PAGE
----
Since this loophole has been gaining a lot of traction, I do not doubt that many lenders will be introducing language into their mortgage contracts that specifically prevent you from doing this trick. If you’re interested in performing Martin’s Mortgage Maneuver, you should probably work with a mortgage broker who is familiar with the process.

Is a variable rate better?

Here’s the funny thing about Martin’s Money Mortgage, it only applies to fixed-rate mortgages. If you had a variable rate mortgage, your interest rate would drop when the overnight rate falls. On the flip side of things, if rates increased, so would your payments.

It’s been proven over time that homeowners who go with variable rate mortgages over fixed come out ahead about 80% of the time. However, with interest rates being at all-time lows, many people have been going fixed. I got a mortgage for 2.49% in 2016 and went fixed because I thought there was no chance it could lower. In 2020, there were rates in the 1.50% range, so anything is possible.

How to calculate interest rate differential?

Although calculating your IRD may sound complicated, it’s a straightforward formula.

Interest rate differential (IRD) = Outstanding mortgage amount * years left on mortgage * (your mortgage rate – your lender’s current rate).

What gets complicated is the definition of your mortgage rate. As mentioned, banks have posted mortgage rates. This is their official mortgage rate. However, that number is inflated and no one ever pays that. What you’re actually paying is the bank’s discounted rate. If the posted rate was 5%, but you signed for 2.5%, you received a discount of 2.5%

The lender’s current rate is a bit annoying since they subtract the discount you received from their current posted rates. That current posted rate needs to be similar to what you’ll have on the day you break your mortgage. For example, if you have four years remaining, they would use the 4 year posted rate.

To keep things simple, you should use a mortgage penalty calculator to find out exactly what your IRD would be. Preet Banerjee also created a video of how IRD works since I’m sure your head is spinning. 

Which lender has the best mortgage rates?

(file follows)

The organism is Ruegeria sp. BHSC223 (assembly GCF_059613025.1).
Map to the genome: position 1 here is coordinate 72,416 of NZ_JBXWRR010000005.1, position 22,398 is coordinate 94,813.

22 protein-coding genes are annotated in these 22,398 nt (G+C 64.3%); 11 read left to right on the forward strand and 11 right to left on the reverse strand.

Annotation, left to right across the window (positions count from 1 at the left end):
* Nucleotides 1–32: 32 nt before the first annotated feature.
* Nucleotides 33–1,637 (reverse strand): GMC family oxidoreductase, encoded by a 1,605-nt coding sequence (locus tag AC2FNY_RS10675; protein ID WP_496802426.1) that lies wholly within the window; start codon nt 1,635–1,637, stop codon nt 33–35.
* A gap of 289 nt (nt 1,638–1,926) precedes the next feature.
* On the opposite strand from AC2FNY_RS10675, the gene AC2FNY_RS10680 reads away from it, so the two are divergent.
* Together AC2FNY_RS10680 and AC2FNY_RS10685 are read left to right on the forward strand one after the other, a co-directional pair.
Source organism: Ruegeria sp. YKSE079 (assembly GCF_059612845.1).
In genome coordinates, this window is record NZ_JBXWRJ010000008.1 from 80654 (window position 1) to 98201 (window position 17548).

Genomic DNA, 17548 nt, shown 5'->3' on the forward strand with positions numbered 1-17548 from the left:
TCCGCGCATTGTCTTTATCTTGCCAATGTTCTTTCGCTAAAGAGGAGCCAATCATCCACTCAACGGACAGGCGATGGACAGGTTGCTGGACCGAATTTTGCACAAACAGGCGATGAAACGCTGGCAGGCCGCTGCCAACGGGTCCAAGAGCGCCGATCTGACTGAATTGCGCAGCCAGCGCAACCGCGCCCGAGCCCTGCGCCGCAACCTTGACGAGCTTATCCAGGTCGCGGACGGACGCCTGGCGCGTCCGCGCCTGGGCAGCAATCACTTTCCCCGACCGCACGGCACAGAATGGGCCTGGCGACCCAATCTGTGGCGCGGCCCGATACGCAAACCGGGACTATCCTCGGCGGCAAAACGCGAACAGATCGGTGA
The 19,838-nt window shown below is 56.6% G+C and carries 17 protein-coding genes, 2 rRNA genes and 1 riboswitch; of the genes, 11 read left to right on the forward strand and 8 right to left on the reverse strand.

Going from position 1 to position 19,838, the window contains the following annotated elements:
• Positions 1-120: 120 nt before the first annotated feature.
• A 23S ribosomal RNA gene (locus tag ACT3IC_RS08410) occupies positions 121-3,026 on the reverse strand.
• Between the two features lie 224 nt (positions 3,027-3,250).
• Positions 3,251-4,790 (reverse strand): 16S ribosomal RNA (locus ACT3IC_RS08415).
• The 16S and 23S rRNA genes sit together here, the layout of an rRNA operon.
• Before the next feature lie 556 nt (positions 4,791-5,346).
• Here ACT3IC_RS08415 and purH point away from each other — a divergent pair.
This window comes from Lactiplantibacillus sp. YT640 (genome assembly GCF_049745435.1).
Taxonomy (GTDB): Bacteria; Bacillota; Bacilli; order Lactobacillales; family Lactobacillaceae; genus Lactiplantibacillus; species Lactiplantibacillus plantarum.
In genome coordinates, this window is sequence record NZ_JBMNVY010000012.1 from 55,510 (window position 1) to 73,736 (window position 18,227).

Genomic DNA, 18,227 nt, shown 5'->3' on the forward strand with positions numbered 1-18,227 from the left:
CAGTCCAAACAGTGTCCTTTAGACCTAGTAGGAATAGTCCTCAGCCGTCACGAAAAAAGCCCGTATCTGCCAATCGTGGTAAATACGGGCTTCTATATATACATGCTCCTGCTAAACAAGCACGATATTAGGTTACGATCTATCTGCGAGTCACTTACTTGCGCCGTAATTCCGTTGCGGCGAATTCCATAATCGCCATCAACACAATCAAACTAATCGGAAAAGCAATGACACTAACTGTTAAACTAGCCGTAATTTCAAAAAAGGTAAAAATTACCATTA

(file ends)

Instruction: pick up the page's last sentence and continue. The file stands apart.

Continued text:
The lowest mortgage rates are constantly changing. When you blend and extend, you have to do it with your original lender to reset your posted mortgage rate. However, when you switch lenders, you can go with anyone. Each lender will need to qualify you like a new client, but you’ll likely be approved since you already have a mortgage. All you’re really doing is porting things over. 

Finding the lowest rates is pretty easy these days. Instead of relying on posted rates, which you now know is inflated, you’re better off using a mortgage broker that can price compare for you. I’ve personally used Breezeful since they compare 30+ lenders online so you can quickly find out who has the best mortgage rates.

Is it possible to pull out equity when refinancing?

Technically yes. If you built up some equity, you could technically be paid that in cash when you port your mortgage to the new lender. It’s not like it’s free money. The amount you’re getting gets rolled into your mortgage. You’re essentially unlocking equity with a low interest loan that’s rolled into your mortgage.

What you do with your money is up to you. Some people will use it for renovations, vacations, or even investing. That said, if you plan on using the funds to invest, you’d likely be better off using the Smith Maneuver

Is Martin’s Mortgage Maneuver worth it? 

Listen, anytime you can lower your fees, you’re coming out ahead. With mortgages, I don’t think I need to explain why paying $3,500 is a lot better than $25,000. Wouldn’t you rather have an extra $21,500 in your pocket?

The same applies to the management expense ratio with mutual funds. Why pay an average of 2.5% in fees when you can become an index investor and pay less than 1%? Any money you save goes back into your pocket. I don’t care what it is. If you can save money with little effort, you should do it.

About Barry Choi

Barry Choi is a Toronto-based personal finance and travel expert who frequently makes media appearances. His blog Money We Have is one of Canada’s most trusted sources when it comes to money and travel. You can find him on Twitter:@barrychoi

1 Comment

  1. AnotherLoonie on May 17, 2021 at 11:06 PM

    Such a great strategy. Unfortunately my lender (TD) is one of the few that prevents this maneuver from being worthwhile. Otherwise, I’d love to swap my mortgage for a 1.5% or better fixed rate!